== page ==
Note From Carolyn: If today’s article interests you and is ringing a clarion bell, get ready for a new Meridian health challenge next week. There’s nothing to purchase and all that is required is a willingness to put a whole-foods plant-based diet focused on the “do’s” of the Word of Wisdom to the test. I’ll be partnering with Jane Birch, author of Discovering the Word of Wisdom on this exciting challenge! Getting started information is at the bottom of this article with more details coming next week.)
As I write this article it is my 60th birthday! I have just completed an exciting 12-week health challenge, and feeling very optimistic about my own life and health. Over the past 9 months I’ve kicked sugar lost weight, inches, clothing sizes and gained things that matter much more than that. (The link to my blog is at the bottom of this article.) My health choices are a very conscious thing because I have relatives that live to be within weeks of their 100th birthday. Will I? If so, I’ve got 40 years ahead of me, and being 60 is, as President Uchtdorf has profoundly told us is soundly “in the middle” of my life.
Is the prospect of living up to age 100 good news or bad? To get my head wrapped around how long this is, I reversed my life 40 years. 40 years ago I was a BYU sophomore in 1974, younger than my youngest child, and had just completed the fun of being in the very first production of Saturday’s Warrior. Absolutely every major part of my current life at 60 is an extension of the lessons learned, skills established, and the relationships I made in those years.
Will my life in later years have as direct a link to what I am doing now? Will I still be alert, alive and treasuring life? Will I be able to be healthy, strong, active and independent? Will I have had the physical strength, energy and desire to be involved with my family and friends in order to make “memories worth remembering” and build relationships? Will they all be delighted to still have me around? Will I be productive and happy?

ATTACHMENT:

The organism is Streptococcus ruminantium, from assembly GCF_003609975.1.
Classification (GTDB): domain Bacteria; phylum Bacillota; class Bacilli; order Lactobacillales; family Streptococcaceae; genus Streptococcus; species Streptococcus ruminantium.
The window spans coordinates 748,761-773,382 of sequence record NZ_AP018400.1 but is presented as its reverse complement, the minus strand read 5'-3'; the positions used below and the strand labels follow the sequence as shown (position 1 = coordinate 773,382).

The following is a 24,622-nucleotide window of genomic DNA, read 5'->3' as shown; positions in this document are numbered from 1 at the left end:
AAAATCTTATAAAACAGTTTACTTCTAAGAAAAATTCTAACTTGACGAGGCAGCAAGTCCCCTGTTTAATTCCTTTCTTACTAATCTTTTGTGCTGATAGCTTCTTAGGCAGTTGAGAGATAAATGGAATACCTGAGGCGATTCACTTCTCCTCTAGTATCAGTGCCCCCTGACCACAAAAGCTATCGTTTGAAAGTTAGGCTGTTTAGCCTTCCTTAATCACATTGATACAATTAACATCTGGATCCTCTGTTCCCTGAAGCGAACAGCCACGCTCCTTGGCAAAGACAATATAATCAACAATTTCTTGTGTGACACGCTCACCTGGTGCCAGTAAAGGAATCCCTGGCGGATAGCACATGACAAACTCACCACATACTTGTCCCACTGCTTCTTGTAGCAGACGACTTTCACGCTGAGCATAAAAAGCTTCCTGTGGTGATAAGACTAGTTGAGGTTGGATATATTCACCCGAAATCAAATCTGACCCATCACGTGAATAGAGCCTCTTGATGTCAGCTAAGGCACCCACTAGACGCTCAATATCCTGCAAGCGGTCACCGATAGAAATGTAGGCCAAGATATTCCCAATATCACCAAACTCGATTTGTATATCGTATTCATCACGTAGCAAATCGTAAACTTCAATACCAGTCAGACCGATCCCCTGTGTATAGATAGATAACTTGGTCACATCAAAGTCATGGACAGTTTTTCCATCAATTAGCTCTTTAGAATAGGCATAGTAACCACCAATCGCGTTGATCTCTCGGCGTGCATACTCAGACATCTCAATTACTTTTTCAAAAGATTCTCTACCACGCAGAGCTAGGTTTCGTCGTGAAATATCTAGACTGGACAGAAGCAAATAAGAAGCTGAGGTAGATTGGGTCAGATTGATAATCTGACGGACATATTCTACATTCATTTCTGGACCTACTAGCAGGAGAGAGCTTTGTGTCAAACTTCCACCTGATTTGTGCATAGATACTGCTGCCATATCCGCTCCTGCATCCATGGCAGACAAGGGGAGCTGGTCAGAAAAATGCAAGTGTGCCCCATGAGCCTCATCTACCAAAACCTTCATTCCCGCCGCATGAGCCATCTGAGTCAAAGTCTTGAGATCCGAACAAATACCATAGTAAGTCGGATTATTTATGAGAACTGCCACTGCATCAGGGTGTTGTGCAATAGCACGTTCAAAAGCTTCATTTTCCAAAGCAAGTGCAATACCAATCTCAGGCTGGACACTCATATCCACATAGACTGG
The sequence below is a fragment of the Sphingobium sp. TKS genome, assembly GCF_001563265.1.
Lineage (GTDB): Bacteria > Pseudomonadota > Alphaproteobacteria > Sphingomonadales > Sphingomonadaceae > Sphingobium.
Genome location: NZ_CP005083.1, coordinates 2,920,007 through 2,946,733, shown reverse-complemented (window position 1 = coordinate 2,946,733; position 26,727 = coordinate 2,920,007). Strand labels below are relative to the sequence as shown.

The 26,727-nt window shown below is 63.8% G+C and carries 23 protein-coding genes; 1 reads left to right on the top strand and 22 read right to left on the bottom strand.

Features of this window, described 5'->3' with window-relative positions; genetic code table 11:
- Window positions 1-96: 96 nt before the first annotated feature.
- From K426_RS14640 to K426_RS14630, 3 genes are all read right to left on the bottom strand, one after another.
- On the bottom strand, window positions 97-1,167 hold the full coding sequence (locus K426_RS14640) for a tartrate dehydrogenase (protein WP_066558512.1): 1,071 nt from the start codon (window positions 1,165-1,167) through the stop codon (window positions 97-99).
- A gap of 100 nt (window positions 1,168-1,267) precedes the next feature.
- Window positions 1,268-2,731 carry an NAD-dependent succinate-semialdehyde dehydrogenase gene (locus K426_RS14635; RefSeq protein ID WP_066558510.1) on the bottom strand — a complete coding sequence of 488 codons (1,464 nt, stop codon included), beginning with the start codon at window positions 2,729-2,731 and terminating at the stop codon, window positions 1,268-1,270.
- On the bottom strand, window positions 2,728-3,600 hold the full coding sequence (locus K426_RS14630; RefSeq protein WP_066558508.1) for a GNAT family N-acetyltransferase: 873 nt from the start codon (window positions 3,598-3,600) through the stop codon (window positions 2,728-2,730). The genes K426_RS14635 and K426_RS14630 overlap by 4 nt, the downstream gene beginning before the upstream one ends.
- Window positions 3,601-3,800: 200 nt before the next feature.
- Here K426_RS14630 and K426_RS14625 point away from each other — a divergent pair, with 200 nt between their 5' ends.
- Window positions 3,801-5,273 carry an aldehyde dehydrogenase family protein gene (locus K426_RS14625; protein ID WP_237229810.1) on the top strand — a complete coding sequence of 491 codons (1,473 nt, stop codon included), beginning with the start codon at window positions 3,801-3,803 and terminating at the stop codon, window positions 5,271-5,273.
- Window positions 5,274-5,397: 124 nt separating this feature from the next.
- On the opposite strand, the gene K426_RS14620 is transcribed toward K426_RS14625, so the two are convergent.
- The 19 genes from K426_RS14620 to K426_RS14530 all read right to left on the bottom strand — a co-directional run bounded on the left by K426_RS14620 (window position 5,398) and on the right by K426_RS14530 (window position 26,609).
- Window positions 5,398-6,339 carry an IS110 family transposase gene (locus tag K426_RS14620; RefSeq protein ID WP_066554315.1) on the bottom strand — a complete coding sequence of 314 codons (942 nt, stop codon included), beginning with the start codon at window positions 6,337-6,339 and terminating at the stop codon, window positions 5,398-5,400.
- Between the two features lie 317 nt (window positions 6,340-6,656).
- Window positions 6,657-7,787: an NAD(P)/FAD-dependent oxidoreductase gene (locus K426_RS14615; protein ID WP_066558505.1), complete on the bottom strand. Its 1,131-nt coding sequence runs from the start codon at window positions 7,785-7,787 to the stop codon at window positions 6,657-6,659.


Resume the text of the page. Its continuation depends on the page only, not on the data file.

Truly, do we get to choose how long we live? Or the quality of life over those years?
I suppose these are normal questions for those of us where the bottom half of the hour glass has more sand than the top. Some say there is not much choice, as in a recent comment to one of my Meridian articles: “I really getting quite sick and tired of all the silly hype about avoiding sugar. When you get older things continue to go wonky. So be it. “
So be it?
Let me share an important and compelling health story from BYU professor Lynn Henrichsen, age 63:
As a teenage boy, I could eat anything and never put on a pound. However, as an adult, I found myself putting on weight until I weighed over 50 pounds more than I did in high school. My job as a BYU faculty member involved mostly sitting at a desk or standing in front of a class. That led to physical problems.
At age 40, running and even walking produced pain in my knees that reduced my activity level even further. Nevertheless I accepted this reduction and the accompanying gain in weight as part of the normal aging process. I didn’t worry much about it. I exercised moderately and consumed a diet relatively high in refined flour, sugar, dairy products and meat, which I had been taught were “good food.”
When I was in my forties and fifties, a high school or college classmate or family member my age, who had been a healthy or even athletic youth, would occasionally appear in the obituaries – usually a victim of a heart attack, stroke or cancer. Also, among those living, I noticed a significant number growing (in their own words) “slower, fatter and stupider” and accepting those undesirable changes as inevitable.